Fake Payments with Repayment Demands.
Under this new scam, criminals obtain a taxpayer’s personal data, such as a Social Security number and bank account information, and file a fake tax return to cause a refund to be deposited into the taxpayer’s checking account. The scammer then contacts the taxpayer, claiming to be an IRS employee. The scammers inform the taxpayer that the funds have been deposited in error and that they are required to be returned immediately. The scammers typically instruct the taxpayer to purchase gift cards for the amount of the refund.
The IRS warns taxpayers that it will never demand payment by a specific method. If a taxpayer receives an unexpected refund and a call from someone claiming to be with the IRS, they should contact their bank and the IRS.
Payroll and HR Scams.
Employers should be particularly on guard with respect to phishing schemes that are designed to steal W-2 and other employment information. The threat of these spoofing schemes is particularly prevalent in current times, when many businesses are closed and employees are working from home due to COVID-19.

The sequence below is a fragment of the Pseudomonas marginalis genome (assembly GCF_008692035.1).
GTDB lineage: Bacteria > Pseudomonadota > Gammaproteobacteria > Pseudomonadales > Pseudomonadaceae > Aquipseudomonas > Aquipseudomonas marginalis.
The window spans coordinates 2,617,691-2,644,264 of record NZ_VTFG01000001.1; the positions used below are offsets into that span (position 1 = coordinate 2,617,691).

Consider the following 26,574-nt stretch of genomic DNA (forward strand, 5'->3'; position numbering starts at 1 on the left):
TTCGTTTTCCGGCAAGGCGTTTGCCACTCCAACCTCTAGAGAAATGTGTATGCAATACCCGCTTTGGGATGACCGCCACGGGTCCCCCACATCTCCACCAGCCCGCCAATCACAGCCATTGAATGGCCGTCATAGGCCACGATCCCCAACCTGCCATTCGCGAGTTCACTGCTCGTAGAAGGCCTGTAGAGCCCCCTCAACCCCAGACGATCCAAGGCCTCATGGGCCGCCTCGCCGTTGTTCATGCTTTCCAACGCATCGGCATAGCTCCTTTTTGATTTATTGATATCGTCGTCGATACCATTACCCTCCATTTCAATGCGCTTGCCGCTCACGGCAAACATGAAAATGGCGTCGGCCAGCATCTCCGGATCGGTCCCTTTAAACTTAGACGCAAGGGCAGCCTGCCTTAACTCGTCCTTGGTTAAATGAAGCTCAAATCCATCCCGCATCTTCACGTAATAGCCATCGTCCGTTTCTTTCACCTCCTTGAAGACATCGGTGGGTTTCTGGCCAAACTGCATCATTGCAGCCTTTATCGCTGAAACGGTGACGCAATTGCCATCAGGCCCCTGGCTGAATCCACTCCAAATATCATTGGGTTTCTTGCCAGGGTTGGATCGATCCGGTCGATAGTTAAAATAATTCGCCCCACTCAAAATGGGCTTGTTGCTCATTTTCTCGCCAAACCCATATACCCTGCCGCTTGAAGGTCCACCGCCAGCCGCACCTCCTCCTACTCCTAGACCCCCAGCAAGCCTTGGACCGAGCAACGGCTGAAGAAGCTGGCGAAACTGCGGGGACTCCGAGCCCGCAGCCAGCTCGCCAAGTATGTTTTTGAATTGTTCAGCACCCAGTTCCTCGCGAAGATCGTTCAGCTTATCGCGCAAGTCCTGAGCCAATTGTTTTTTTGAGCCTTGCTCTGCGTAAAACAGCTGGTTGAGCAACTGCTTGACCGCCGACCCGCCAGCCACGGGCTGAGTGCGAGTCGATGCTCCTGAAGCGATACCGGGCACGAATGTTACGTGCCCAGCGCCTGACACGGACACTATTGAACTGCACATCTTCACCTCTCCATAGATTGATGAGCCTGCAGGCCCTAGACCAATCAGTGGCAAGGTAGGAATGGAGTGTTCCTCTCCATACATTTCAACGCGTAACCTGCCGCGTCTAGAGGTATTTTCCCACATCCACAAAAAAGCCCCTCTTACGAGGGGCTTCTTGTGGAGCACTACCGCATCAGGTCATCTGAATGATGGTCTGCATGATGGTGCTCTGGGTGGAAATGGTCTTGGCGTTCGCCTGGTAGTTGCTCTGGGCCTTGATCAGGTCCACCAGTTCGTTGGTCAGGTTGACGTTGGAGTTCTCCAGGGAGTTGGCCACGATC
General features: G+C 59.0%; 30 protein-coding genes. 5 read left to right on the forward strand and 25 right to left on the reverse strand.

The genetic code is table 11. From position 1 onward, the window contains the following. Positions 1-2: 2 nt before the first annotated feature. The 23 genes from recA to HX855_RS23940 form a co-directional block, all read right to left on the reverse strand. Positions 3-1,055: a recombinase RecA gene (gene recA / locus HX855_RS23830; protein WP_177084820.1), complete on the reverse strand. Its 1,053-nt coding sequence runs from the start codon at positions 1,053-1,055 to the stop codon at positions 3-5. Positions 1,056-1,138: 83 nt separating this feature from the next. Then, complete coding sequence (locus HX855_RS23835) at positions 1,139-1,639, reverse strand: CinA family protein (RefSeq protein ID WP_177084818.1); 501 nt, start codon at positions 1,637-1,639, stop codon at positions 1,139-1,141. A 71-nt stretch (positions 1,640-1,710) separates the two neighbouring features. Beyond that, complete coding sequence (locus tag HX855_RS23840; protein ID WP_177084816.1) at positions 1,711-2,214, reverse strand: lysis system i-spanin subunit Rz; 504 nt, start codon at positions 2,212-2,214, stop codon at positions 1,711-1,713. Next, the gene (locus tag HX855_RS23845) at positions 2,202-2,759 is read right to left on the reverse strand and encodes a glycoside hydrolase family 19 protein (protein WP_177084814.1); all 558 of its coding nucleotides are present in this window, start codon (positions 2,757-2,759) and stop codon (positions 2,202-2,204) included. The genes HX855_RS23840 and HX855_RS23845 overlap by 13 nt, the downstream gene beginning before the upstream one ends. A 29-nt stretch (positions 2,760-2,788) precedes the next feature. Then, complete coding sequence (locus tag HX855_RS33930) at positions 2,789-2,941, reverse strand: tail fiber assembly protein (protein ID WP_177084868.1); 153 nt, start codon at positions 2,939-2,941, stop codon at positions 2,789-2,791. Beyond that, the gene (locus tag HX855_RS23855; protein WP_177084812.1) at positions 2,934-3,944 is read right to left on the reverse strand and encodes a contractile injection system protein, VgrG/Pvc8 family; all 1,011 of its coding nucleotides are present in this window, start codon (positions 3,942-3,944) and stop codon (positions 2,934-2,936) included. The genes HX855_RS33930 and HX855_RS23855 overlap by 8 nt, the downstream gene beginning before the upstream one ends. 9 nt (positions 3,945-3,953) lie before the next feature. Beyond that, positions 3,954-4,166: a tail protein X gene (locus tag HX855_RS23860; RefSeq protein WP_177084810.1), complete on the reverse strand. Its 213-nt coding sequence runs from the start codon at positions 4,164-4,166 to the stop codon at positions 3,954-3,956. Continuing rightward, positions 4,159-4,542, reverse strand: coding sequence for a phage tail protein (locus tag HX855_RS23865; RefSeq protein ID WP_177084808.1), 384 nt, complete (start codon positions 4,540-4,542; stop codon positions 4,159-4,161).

The IRS warns that the most common schemes are the gift card scam and the direct deposit scam. The gift card scam involves a fraudulent request to purchase gift cards by impersonating an internal email address. The direct deposit scheme involves a scammer impersonating the victim and seeking to have his or her employer change the victim’s direct deposit information in order to direct paycheck deposits into a fraudulent account.
Ransomware threats are a growing cybercrime. Ransomware is malware that is used to infect a victim’s computer, internet network, or server. Malware is often inadvertently downloaded, and once downloaded, it tracks computer activity—such as keystrokes. Ransomware searches for critical or sensitive data and locks that data through an encryption mechanism, ransoming the information to the end-user. Typically, victims are not aware that their systems have been compromised until they seek to access the locked data. Ransomware cyber criminals typically demand payment in the form of virtual currency, such as bitcoin, in exchange for releasing the data back to the victim.
Taxpayers would be wise review the “Dirty Dozen” list, as the list describes common trends and scams identified by the IRS.